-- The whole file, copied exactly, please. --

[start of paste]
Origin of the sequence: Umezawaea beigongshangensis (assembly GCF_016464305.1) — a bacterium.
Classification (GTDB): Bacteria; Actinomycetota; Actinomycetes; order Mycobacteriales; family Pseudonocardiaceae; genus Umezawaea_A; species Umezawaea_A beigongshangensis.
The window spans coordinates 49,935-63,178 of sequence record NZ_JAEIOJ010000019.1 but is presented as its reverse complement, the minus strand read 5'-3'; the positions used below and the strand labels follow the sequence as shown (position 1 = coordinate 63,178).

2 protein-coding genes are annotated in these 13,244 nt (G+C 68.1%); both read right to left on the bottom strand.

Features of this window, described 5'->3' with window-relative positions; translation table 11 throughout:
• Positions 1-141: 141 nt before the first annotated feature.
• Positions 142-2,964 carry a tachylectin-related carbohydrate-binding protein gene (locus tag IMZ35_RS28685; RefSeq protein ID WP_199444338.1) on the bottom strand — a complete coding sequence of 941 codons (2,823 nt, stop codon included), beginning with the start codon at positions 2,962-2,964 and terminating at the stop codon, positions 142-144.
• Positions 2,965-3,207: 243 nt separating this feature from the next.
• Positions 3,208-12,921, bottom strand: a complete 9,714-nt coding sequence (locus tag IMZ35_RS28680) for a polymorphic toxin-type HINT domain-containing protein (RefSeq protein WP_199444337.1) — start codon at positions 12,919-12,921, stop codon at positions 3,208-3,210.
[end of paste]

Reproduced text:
Origin of the sequence: Umezawaea beigongshangensis (assembly GCF_016464305.1) — a bacterium.
Classification (GTDB): Bacteria; Actinomycetota; Actinomycetes; order Mycobacteriales; family Pseudonocardiaceae; genus Umezawaea_A; species Umezawaea_A beigongshangensis.
The window spans coordinates 49,935-63,178 of sequence record NZ_JAEIOJ010000019.1 but is presented as its reverse complement, the minus strand read 5'-3'; the positions used below and the strand labels follow the sequence as shown (position 1 = coordinate 63,178).

2 protein-coding genes are annotated in these 13,244 nt (G+C 68.1%); both read right to left on the bottom strand.

Features of this window, described 5'->3' with window-relative positions; translation table 11 throughout:
• Positions 1-141: 141 nt before the first annotated feature.
• Positions 142-2,964 carry a tachylectin-related carbohydrate-binding protein gene (locus tag IMZ35_RS28685; RefSeq protein ID WP_199444338.1) on the bottom strand — a complete coding sequence of 941 codons (2,823 nt, stop codon included), beginning with the start codon at positions 2,962-2,964 and terminating at the stop codon, positions 142-144.
• Positions 2,965-3,207: 243 nt separating this feature from the next.
• Positions 3,208-12,921, bottom strand: a complete 9,714-nt coding sequence (locus tag IMZ35_RS28680) for a polymorphic toxin-type HINT domain-containing protein (RefSeq protein WP_199444337.1) — start codon at positions 12,919-12,921, stop codon at positions 3,208-3,210.